Aim: To ascertain utility values and associated quality of life with different severity and duration of glaucoma among Indian patients.
Methods: Utility values of 105 consecutive patients with primary glaucoma of at least 12 months’ duration were evaluated in a cross sectional study. Utility values were ascertained in five groups using both the time-trade off and standard gamble methods: group 1 (best corrected visual acuity in the better eye of 6/9 or better), group 2 (best corrected visual acuity in the better eye of 6/18 to 6/12), group 3 (best corrected visual acuity in the better eye of 6/36 to6/24), group 4 (best corrected visual acuity in the better eye of 3/60 to 6/60), and group 5 (best corrected visual acuity in the better eye of 3/60 or worse).
Results: The mean utility value for the glaucoma group as a whole was 0.64 (SD 0.69; 95% confidence interval (CI), 0.58 to 0.70) with the time-trade off method and 0.86 (SD 1.00; 95% CI, 0.81 to 0.90) with the standard gamble method for a gamble of death and 0.97 (SD 1.00; 95% CI, 0.94 to 0.99) for a gamble of blindness. The mean utility results by the time-trade off method were as follows: group 1 = 0.66, group 2 = 0.66, group 3 = 0.62, group 4 = 0.55, and group 5 = 0.61. The utility value was much lower (0.46) in those with no formal education or only primary education compared to those with postgraduate education (0.75) (p = 0.038). Those patients with glaucoma of less than 5 years’ duration had a utility score of 0.62 while those with glaucoma for more than 10 years had a score of 0.74 (p = 0.40).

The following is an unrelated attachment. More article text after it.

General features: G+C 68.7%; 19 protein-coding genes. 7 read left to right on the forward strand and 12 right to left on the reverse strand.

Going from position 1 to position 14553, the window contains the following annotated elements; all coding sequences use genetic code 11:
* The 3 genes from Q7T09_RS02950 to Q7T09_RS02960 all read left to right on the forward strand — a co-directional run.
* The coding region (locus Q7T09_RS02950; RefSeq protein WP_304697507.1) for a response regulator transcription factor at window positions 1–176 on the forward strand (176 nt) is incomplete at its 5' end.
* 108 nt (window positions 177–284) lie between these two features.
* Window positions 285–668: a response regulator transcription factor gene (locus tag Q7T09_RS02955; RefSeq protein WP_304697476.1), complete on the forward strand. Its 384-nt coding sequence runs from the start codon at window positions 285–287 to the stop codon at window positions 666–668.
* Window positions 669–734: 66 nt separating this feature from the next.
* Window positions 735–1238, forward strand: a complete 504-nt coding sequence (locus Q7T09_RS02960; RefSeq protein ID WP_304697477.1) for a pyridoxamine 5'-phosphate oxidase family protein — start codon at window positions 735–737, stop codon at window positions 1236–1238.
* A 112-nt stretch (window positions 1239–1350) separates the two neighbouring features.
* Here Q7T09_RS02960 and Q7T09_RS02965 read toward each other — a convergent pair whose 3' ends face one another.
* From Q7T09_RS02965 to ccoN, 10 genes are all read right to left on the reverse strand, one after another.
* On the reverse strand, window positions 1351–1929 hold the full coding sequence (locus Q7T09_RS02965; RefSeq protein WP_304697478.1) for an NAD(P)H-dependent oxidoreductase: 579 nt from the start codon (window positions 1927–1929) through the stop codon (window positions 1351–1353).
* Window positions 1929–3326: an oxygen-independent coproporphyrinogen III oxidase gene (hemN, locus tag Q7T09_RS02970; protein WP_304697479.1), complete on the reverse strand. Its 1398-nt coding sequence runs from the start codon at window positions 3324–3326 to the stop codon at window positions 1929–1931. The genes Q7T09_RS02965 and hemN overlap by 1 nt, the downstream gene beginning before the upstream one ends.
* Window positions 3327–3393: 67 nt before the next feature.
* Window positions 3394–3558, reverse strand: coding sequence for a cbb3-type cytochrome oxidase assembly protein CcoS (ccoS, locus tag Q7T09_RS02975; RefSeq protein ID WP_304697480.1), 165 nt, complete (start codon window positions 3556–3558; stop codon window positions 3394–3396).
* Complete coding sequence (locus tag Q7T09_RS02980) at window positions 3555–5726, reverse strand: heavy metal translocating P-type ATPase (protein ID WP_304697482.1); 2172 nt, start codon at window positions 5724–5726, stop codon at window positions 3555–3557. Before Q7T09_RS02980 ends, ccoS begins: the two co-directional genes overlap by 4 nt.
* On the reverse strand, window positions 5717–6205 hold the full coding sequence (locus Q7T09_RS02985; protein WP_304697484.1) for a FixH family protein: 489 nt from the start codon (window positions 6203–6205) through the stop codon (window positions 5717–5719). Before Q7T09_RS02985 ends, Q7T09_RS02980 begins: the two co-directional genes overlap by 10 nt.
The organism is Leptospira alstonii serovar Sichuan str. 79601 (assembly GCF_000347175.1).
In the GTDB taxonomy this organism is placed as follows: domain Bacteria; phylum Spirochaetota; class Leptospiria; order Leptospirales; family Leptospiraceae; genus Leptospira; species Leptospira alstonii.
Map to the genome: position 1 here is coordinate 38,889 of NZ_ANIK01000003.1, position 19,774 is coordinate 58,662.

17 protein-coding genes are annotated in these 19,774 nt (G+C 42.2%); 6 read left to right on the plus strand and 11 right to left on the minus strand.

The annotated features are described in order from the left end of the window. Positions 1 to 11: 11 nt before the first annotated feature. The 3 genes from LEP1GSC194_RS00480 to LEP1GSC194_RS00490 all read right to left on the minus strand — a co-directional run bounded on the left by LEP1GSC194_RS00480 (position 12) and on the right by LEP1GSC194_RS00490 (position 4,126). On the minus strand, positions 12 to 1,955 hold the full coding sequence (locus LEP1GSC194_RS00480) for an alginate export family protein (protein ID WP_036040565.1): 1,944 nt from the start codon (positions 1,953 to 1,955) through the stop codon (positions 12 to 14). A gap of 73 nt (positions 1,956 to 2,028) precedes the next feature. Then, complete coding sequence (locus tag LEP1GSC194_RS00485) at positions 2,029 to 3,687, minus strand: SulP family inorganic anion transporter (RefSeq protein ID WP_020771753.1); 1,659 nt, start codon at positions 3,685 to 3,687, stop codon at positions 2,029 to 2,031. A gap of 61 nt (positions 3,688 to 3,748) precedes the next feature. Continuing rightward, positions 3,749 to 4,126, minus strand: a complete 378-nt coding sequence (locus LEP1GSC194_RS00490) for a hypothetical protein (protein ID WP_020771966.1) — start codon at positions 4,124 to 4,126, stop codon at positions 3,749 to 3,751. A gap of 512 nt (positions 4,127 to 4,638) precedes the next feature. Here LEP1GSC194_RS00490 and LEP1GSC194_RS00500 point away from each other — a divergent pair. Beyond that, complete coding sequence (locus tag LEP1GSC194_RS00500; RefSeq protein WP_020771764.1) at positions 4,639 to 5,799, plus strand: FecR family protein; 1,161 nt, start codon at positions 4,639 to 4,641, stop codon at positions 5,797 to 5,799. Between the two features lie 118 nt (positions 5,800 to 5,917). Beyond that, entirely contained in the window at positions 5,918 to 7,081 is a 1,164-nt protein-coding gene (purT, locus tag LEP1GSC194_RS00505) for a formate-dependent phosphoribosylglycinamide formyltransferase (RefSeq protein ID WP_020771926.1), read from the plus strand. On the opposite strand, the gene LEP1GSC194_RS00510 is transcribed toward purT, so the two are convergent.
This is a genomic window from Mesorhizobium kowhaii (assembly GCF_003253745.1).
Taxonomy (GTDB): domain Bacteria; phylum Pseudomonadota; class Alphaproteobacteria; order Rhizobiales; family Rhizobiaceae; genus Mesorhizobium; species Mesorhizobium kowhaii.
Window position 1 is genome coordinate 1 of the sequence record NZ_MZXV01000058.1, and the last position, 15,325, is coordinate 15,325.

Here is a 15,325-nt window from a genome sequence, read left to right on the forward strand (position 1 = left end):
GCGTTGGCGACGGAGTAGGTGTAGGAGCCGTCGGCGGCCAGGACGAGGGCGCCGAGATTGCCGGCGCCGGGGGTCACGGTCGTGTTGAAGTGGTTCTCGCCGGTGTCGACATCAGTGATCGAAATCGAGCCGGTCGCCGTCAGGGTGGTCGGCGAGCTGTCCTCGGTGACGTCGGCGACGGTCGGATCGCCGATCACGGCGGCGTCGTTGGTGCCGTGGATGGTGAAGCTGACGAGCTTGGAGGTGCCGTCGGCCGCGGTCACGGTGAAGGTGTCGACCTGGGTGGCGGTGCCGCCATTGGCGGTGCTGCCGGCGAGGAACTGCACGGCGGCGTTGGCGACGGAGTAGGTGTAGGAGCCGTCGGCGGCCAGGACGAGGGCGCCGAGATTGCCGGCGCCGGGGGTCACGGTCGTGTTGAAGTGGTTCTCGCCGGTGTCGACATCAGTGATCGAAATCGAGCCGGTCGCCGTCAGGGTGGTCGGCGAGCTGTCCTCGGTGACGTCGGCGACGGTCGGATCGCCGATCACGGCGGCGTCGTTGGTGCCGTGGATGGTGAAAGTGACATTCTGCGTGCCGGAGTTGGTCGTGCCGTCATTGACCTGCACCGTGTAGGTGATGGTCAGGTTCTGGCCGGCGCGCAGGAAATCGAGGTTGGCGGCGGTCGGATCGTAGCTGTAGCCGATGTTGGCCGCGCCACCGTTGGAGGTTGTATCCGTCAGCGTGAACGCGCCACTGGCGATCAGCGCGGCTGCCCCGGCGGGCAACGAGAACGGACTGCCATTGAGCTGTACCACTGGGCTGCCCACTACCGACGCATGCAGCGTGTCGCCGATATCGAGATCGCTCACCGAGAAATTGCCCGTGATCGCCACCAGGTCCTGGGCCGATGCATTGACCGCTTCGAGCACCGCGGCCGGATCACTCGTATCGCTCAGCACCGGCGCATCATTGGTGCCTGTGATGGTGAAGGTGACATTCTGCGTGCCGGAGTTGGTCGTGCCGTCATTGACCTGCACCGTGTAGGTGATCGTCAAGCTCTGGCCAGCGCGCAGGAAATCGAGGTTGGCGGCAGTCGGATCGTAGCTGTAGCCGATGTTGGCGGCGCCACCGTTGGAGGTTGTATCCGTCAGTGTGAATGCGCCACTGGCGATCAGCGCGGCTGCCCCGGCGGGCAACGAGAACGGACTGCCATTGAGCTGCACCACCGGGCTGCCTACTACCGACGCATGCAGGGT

Conclusions: Visual acuity loss occurring secondary to glaucoma is associated with a substantial decrease in patient utility value (and quality of life) in a developing country like India. The utility value is directly dependent on the degree of visual acuity loss associated with the disease and educational status and not on the duration of disease, the number of medications, or the visual field indices.
- PACG, primary angle closure glaucoma
- POAG, primary open angle glaucoma
- quality of life
- PACG, primary angle closure glaucoma
- POAG, primary open angle glaucoma
- quality of life
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Glaucoma is a disease that causes irreversible blindness with the blindness rate for primary angle closure glaucoma (PACG) being three to four times higher than for primary open angle glaucoma (POAG). One Indian study found a prevalence of 2.6% for any glaucoma, with 1.7% for POAG and 0.5% for PACG.1 These values correspond with the prevalence of glaucoma in the West.